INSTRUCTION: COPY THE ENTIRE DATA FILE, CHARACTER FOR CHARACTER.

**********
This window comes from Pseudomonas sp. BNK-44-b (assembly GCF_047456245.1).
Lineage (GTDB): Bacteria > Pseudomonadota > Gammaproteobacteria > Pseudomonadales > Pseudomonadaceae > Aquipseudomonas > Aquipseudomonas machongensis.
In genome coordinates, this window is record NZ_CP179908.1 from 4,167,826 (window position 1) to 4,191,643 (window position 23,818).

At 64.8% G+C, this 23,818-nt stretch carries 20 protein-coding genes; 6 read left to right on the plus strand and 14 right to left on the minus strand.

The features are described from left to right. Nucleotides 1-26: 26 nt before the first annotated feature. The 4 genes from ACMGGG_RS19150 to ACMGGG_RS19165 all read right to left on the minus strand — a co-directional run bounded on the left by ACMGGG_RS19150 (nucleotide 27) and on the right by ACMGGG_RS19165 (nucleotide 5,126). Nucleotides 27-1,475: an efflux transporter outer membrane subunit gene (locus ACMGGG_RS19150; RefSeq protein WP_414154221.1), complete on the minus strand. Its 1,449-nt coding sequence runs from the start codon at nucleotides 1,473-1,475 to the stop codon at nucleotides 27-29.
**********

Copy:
This window comes from Pseudomonas sp. BNK-44-b (assembly GCF_047456245.1).
Lineage (GTDB): Bacteria > Pseudomonadota > Gammaproteobacteria > Pseudomonadales > Pseudomonadaceae > Aquipseudomonas > Aquipseudomonas machongensis.
In genome coordinates, this window is record NZ_CP179908.1 from 4,167,826 (window position 1) to 4,191,643 (window position 23,818).

At 64.8% G+C, this 23,818-nt stretch carries 20 protein-coding genes; 6 read left to right on the plus strand and 14 right to left on the minus strand.

The features are described from left to right. Nucleotides 1-26: 26 nt before the first annotated feature. The 4 genes from ACMGGG_RS19150 to ACMGGG_RS19165 all read right to left on the minus strand — a co-directional run bounded on the left by ACMGGG_RS19150 (nucleotide 27) and on the right by ACMGGG_RS19165 (nucleotide 5,126). Nucleotides 27-1,475: an efflux transporter outer membrane subunit gene (locus ACMGGG_RS19150; RefSeq protein WP_414154221.1), complete on the minus strand. Its 1,449-nt coding sequence runs from the start codon at nucleotides 1,473-1,475 to the stop codon at nucleotides 27-29.